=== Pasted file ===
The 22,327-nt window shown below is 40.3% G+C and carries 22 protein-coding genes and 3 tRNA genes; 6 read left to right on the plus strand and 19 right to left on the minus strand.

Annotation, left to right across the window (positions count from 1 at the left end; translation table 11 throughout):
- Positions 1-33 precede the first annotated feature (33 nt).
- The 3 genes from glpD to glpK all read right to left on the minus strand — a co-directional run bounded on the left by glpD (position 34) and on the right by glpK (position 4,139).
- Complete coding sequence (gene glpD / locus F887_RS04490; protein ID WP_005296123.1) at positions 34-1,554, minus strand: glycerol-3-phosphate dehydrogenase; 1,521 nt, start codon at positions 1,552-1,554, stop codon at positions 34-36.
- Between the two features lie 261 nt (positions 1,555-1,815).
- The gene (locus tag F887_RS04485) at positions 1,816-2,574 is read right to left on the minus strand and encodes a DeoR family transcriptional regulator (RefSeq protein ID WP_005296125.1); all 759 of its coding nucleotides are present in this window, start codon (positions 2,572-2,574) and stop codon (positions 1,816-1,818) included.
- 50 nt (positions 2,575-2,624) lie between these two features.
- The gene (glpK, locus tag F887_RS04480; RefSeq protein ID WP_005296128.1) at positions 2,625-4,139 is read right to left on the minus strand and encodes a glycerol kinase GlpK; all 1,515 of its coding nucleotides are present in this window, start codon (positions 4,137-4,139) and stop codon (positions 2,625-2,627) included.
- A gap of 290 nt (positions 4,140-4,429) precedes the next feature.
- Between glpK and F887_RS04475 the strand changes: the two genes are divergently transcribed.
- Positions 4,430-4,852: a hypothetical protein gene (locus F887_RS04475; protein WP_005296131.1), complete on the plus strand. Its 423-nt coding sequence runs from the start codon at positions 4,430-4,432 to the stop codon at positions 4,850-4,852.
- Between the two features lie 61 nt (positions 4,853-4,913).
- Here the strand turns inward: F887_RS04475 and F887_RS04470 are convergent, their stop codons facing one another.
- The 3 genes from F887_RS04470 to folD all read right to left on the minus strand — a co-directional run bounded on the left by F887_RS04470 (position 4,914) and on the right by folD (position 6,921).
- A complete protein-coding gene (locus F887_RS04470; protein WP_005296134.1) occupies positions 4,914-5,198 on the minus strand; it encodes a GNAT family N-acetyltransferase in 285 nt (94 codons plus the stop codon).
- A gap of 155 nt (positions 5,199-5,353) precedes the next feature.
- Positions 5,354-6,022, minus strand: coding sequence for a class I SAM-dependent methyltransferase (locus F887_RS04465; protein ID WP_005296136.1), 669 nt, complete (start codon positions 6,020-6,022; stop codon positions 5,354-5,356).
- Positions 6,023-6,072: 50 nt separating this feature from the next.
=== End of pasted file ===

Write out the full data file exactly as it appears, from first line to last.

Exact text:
The 22,327-nt window shown below is 40.3% G+C and carries 22 protein-coding genes and 3 tRNA genes; 6 read left to right on the plus strand and 19 right to left on the minus strand.

Annotation, left to right across the window (positions count from 1 at the left end; translation table 11 throughout):
- Positions 1-33 precede the first annotated feature (33 nt).
- The 3 genes from glpD to glpK all read right to left on the minus strand — a co-directional run bounded on the left by glpD (position 34) and on the right by glpK (position 4,139).
- Complete coding sequence (gene glpD / locus F887_RS04490; protein ID WP_005296123.1) at positions 34-1,554, minus strand: glycerol-3-phosphate dehydrogenase; 1,521 nt, start codon at positions 1,552-1,554, stop codon at positions 34-36.
- Between the two features lie 261 nt (positions 1,555-1,815).
- The gene (locus tag F887_RS04485) at positions 1,816-2,574 is read right to left on the minus strand and encodes a DeoR family transcriptional regulator (RefSeq protein ID WP_005296125.1); all 759 of its coding nucleotides are present in this window, start codon (positions 2,572-2,574) and stop codon (positions 1,816-1,818) included.
- 50 nt (positions 2,575-2,624) lie between these two features.
- The gene (glpK, locus tag F887_RS04480; RefSeq protein ID WP_005296128.1) at positions 2,625-4,139 is read right to left on the minus strand and encodes a glycerol kinase GlpK; all 1,515 of its coding nucleotides are present in this window, start codon (positions 4,137-4,139) and stop codon (positions 2,625-2,627) included.
- A gap of 290 nt (positions 4,140-4,429) precedes the next feature.
- Between glpK and F887_RS04475 the strand changes: the two genes are divergently transcribed.
- Positions 4,430-4,852: a hypothetical protein gene (locus F887_RS04475; protein WP_005296131.1), complete on the plus strand. Its 423-nt coding sequence runs from the start codon at positions 4,430-4,432 to the stop codon at positions 4,850-4,852.
- Between the two features lie 61 nt (positions 4,853-4,913).
- Here the strand turns inward: F887_RS04475 and F887_RS04470 are convergent, their stop codons facing one another.
- The 3 genes from F887_RS04470 to folD all read right to left on the minus strand — a co-directional run bounded on the left by F887_RS04470 (position 4,914) and on the right by folD (position 6,921).
- A complete protein-coding gene (locus F887_RS04470; protein WP_005296134.1) occupies positions 4,914-5,198 on the minus strand; it encodes a GNAT family N-acetyltransferase in 285 nt (94 codons plus the stop codon).
- A gap of 155 nt (positions 5,199-5,353) precedes the next feature.
- Positions 5,354-6,022, minus strand: coding sequence for a class I SAM-dependent methyltransferase (locus F887_RS04465; protein ID WP_005296136.1), 669 nt, complete (start codon positions 6,020-6,022; stop codon positions 5,354-5,356).
- Positions 6,023-6,072: 50 nt separating this feature from the next.